CP #2001-40384, Grouzalis v. Port Auth. of NY & NJ
DIVISION OF WORKERS'COMPENSATION
BERGEN COUNTY DISTRICT
PORT AUTHORITY OF NEW YORK & NEW JERSEY,
Claim Petition No. 2001-40384
B E F O R E:
HONORABLE PHILIP A. TORNETTA
Judge of Compensation
A P P E A R A N C E S:
For the Petitioner: CAMPBELL, LYNCH & ORTIZ
BY: BRIAN CAMPBELL, ESQ. and THOMAS LYNCH, ESQ.
For the Respondent: DONALD F. BURKE, ESQ.
BY: HOWARD CONKLING, ESQ.
The petitioner, Fran Grouzalis, (“petitioner”) filed a Dependency Claim Petition alleging that on September 11, 2001, her husband Ken G. Grouzalis, (“decedent”) sustained an injury by an accident arising out of and in the course of his employment with the respondent, the Port Authority of New York and New Jersey ( “respondent”), resulting in death. The parties have stipulated that decedent was employed by respondent on September 11, 2001, the decedent died as a result of the terrorist attack upon the World Trade Center in New York City on September 11, 2001 and that respondent is presently paying petitioner workers compensation benefits pursuant to the workmen’s compensation laws of the State of New York. The parties further stipulated that the only issue before the court is whether or not New Jersey has jurisdiction for petitioner’s claim for dependency benefits pursuant to N.J.S.A. 34:15-13.
Statement of Facts
The petitioner and decedent were married on September 5, 1965. One child was born of the marriage, Lisa Marie, who is presently 32 years of age. Petitioner and decedent had lived together continuously in New Jersey since their marriage in 1965, first in Jersey City, New Jersey until 1978, when they relocated to Lyndhurst, New Jersey. Petitioner continues to reside in Lyndhurst, New Jersey.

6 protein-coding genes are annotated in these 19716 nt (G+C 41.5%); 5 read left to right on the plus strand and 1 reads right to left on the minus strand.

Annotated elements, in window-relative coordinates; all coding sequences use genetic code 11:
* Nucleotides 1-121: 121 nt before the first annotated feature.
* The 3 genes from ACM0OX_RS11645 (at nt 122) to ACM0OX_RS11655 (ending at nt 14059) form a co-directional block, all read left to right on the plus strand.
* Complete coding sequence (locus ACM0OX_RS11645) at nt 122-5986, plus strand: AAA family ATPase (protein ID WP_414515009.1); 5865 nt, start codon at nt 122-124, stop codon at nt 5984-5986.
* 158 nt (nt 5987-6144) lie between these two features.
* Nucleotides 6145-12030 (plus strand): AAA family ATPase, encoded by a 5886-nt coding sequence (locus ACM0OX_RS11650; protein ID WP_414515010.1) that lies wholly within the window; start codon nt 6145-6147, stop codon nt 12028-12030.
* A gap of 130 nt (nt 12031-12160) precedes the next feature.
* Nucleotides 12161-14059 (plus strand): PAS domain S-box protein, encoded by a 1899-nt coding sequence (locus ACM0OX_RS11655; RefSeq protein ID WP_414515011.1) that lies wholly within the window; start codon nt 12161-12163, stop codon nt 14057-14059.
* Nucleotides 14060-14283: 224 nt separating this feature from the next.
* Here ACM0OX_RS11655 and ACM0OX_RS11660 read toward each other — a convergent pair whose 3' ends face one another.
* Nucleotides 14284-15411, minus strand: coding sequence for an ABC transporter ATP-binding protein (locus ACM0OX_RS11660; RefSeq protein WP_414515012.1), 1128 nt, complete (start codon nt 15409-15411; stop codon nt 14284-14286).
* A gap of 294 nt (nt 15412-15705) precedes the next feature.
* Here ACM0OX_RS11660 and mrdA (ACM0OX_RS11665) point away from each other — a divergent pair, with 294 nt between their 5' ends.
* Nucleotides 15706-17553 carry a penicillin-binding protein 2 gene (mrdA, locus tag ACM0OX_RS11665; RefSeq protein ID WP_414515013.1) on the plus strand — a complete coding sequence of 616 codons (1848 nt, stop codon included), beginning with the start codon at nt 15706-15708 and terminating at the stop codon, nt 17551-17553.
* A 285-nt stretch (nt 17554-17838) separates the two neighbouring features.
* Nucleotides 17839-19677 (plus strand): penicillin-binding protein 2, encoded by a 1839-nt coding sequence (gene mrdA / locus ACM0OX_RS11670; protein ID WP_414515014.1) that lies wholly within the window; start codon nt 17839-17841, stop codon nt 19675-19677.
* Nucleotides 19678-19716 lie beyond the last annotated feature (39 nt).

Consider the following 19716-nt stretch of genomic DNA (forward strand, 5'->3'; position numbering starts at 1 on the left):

Except for serving in the United States Marine Corps from 1966 through 1967, decedent worked for the respondent, in various job capacities, continuously from 1963 until his death on September 11, 2001. Petitioner testified that decedent first started working in the mailroom and then the stockroom at the Port Authority Building in Manhattan. At various times, while working in the stockroom in New York, decedent would be sent to work on the New Jersey side of the Lincoln Tunnel and Holland Tunnel. Petitioner described decedent as a “rover” reporting to these assignments, sporadically in order to fill in for a vacationing employee. However, when decedent was not sent to New Jersey he would work in Manhattan. Petitioner testified that she does not recall the dates or the exact length of time of these assignments, but at the completion of each assignment, decedent would return to his job in New York. Thereafter, decedent worked in respondent’s Real Estate Department, Accounting Department and Law Department, all of which were located in New York. At one point, for approximately six months, while assigned to the Real Estate Department, he worked from a trailer at Port Newark in New Jersey. However, at the end of this six month period, he returned to working in New York. When decedent was assigned to the Accounting Department, at times, when needed, he would perform audits at Newark Airport and other Port Authority facilities in New Jersey, however, his home office remained in Manhattan and he would return to work in Manhattan when he completed working in New Jersey. Petitioner does not recall any of the dates when decedent worked in New Jersey while assigned to the Accounting Department in New York.